Colts' Defensive Adjustments Help Lead to Comeback Victories
INDIANAPOLIS – If at first you don't succeed, adjust, and try again.
Despite falling behind the last five games, the Colts have used key defensive adjustments to help propel them to five comeback victories.
"They have been huge for us this season," linebacker and defensive captain Gary Brackett said. "Last week, for instance, we gave up 90 yards rushing (to Houston) in the first half and only 30 in the second. When we've needed to clean some things up on the defensive side of the ball, we've been able to, and it's been very beneficial."
The Colts' ability to retool in the locker room has helped them come out strongly in the second half and sway the game's momentum in their favor.
Of the 184 points the team has given up this season, only 17 have been scored in the third quarter, an indication to how effective the team's halftime adjustments have been.
Colts Head Coach Jim Caldwell credits the team's second-half redirection to the veteran coaching staff around him.
"They make adjustments quickly, and there are not too many things they haven't seen before," Caldwell said.
Not only are the Colts keeping teams out of the end zone in the second half, but they also are creating significantly more turnovers.
Ten of the team's 13 interceptions this season have come after halftime and 11 of its 26 sacks have occurred in the fourth quarter alone.
Pro Bowl defensive end Dwight Freeney, who is tied for the team lead with Robert Mathis with 9.5 sacks, said the team's second-half prowess is a testament to its ability to alter the game plan on the fly.
"We do a great job of communicating what the problem is, and we adjust," Freeney said. "The veterans have to know what's happening first, then once we realize what is happening we can go ahead and make those adjustments."
Freeney said players can sometimes sense what type of adjustments need to be made, but oftentimes mistakes are not realized until they are pointed out in the locker room.
"It's a little bit of both," Freeney explained. "Everybody works together…there are four pieces to a ballgame, and you have to dissect it and look at it that way. If we didn't do well in the first quarter, we move to the second quarter. If that didn't work, we adjust for the third and the fourth and so on. That's how you have to look at it."
Caldwell said he could not pinpoint a reason why the Colts have fallen behind in the first half recently, but said the team is looking into correcting its mistakes, as always.
"There are a number of different things that have gone into it, and it hasn't been the same thing every week," the Colts coach said. "We try and look at that and analyze it, but every week is different."
But the end result has been the same the past five weeks. When they have fallen behind, the Colts have stayed patient and made the necessary adjustments to win.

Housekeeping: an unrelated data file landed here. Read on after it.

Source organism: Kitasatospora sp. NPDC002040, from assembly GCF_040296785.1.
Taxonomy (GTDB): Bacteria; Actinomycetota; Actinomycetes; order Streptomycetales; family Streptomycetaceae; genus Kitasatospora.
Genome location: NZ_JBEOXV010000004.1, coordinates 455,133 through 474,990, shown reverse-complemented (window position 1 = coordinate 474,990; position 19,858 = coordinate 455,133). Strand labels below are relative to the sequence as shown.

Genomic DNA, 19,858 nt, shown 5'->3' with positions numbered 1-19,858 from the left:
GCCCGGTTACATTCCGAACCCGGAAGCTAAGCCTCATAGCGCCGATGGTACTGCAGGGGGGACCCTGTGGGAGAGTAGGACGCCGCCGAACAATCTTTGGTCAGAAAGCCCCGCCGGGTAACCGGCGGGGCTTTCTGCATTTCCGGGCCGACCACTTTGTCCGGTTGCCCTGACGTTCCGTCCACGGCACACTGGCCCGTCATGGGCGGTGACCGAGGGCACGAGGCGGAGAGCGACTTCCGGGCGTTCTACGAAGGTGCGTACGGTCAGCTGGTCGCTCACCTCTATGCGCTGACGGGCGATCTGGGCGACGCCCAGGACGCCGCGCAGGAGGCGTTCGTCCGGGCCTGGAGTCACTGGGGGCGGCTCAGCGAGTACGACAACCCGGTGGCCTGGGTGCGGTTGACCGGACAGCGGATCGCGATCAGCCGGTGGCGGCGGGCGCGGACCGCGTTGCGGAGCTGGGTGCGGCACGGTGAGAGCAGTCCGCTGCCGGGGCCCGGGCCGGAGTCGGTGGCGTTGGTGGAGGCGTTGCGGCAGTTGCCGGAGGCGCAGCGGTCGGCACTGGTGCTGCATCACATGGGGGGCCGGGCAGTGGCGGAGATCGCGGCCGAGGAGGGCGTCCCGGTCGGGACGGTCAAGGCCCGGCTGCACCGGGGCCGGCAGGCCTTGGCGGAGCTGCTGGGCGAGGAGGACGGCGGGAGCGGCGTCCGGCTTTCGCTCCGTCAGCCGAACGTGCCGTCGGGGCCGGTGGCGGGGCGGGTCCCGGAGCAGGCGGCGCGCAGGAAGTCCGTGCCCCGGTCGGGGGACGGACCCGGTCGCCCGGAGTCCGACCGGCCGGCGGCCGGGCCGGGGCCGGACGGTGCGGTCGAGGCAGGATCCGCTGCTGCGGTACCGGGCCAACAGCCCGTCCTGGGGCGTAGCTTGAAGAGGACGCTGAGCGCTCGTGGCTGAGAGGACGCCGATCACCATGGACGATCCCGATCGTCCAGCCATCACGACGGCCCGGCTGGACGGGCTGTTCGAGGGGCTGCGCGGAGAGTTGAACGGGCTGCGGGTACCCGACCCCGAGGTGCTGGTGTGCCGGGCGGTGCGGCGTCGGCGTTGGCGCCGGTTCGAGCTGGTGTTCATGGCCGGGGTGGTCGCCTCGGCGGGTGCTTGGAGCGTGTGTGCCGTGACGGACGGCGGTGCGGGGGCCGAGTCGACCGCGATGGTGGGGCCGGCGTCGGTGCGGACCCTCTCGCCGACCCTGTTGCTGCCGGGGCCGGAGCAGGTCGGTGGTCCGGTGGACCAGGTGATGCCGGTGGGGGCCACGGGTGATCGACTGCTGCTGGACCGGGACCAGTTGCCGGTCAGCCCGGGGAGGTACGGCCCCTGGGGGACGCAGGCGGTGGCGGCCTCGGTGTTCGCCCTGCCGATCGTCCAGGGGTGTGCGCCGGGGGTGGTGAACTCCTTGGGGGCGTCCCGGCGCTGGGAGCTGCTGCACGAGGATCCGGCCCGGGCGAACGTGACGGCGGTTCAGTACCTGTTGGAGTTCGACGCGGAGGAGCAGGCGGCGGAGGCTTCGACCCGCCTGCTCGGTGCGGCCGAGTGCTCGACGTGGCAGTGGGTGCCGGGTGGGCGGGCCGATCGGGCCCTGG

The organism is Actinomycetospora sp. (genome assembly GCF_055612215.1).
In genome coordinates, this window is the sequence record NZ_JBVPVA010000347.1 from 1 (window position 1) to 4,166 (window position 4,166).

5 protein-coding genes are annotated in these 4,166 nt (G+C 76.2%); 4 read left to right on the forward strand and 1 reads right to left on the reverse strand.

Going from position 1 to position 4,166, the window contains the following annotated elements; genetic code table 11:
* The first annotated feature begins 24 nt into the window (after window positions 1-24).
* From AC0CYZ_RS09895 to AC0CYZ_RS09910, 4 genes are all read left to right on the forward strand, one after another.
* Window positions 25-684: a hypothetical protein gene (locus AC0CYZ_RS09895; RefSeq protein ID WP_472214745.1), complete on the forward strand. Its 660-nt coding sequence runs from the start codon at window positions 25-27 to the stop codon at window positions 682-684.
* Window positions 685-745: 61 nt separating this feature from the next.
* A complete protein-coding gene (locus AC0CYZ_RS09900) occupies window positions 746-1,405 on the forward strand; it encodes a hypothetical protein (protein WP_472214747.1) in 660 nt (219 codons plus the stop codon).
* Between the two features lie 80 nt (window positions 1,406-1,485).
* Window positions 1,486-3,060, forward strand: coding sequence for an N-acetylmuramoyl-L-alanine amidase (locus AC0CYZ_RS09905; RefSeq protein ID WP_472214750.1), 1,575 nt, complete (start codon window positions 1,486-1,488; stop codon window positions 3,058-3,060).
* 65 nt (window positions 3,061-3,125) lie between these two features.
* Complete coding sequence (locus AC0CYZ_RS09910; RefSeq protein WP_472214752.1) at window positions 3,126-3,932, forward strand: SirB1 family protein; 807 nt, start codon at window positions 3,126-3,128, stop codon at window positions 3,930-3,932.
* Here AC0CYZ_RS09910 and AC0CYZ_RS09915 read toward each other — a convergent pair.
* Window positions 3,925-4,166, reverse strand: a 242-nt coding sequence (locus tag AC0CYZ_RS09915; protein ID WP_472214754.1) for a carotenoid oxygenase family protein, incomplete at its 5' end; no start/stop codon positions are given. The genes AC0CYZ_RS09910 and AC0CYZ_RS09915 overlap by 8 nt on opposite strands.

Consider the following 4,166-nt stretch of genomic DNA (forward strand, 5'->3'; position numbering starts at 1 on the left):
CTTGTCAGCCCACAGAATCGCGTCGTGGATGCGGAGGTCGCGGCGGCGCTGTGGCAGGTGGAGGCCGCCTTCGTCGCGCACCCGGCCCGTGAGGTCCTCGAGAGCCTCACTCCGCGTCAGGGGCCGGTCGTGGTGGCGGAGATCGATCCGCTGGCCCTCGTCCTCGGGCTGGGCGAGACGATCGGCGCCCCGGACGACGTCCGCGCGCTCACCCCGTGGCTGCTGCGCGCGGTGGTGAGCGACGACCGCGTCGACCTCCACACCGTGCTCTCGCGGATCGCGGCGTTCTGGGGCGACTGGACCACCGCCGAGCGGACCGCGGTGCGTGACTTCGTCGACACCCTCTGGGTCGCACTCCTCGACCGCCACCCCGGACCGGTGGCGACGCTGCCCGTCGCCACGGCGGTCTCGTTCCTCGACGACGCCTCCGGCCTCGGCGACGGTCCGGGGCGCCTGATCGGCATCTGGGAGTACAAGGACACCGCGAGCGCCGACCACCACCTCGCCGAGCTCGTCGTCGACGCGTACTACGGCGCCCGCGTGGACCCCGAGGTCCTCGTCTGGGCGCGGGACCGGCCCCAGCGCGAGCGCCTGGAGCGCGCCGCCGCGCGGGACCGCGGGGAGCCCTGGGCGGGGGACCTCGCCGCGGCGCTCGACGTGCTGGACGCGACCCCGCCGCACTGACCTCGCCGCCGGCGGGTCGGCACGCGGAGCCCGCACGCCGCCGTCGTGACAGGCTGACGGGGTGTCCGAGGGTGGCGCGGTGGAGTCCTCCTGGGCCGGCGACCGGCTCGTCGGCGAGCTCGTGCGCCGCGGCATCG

"Some teams have come out hot, and you figure they are going to slow down eventually," rookie cornerback Jacob Lacey said. "You can kind of get your feet under you and make some changes. We have been able to stop a couple of plays that hurt us in the first half (because of) those adjustments, and the will to never give up."
Lacey said it helps if the defense can turn the opposition into a one-dimensional offense in the second half.
"First, you have to stop the run," the rookie said. "Once that happens, you can make adjustments.
"It works hand-in-hand. When they get up there and start putting pressure on the quarterback, then the passes aren't perfect. And anytime you can get an edge like that, when you were one step behind before, you can then get that one step and equal things out."
Lacey said the Colts would prefer to put a 60-minute effort together every week, but said the team's last five victories have provided some important lessons.
"It's a good feeling because it shows we can handle close games, tough games, and we have the fight to win," he said.
Caldwell echoed those sentiments, and added that the recent streak of close games demonstrates the Colts can win in a number of ways.
"There isn't just one blueprint," Caldwell said. "Every week is a little different. Every week has its own personality. And our guys have been able to adjust, come from behind and do everything necessary to get a victory.
"Hopefully, that helps us down the road."
On Wednesday, the Colts announced the elevation of defensive end Ervin Baldwin and running back Mike Hart from the team's practice squad to the active roster.
The club also waived wide receiver John Matthews from the practice squad and signed three free agents to the practice unit: offensive linemen Keith Gray and Andrew Radovich and quarterback Shane Boyd.
The Colts on Wednesday released the week's first injury report with the following players listed as full participation in practice: RB-Joseph Addai (knee), OGs-Kyle DeVan (shin) and Jamey Richard (shoulder), DBs-Kelvin Hayden (knee), Tim Jennings (ankle) and Jerraud Powers (knee), LB-Ramon Humber (calf), QB-Peyton Manning (glute), DE-Robert Mathis (neck), C-Jeff Saturday (calf), OT-Tony Ugoh (knee) and WR-Reggie Wayne (foot).
Listed as limited participation was TE-Tom Santi (hand), while the following were listed as did not participate in practice: DBs-Antoine Bethea (not injury related-rested) and Aaron Francisco (ankle), LB-Gary Brackett (foot), RB-Donald Brown (chest), DEs-Keyunta Dawson (knee) and Dwight Freeney (abdomen), WR-Anthony Gonzalez (knee), OT-Charlie Johnson (foot), QB-Jim Sorgi (right shoulder) and K-Adam Vinatieri (right knee).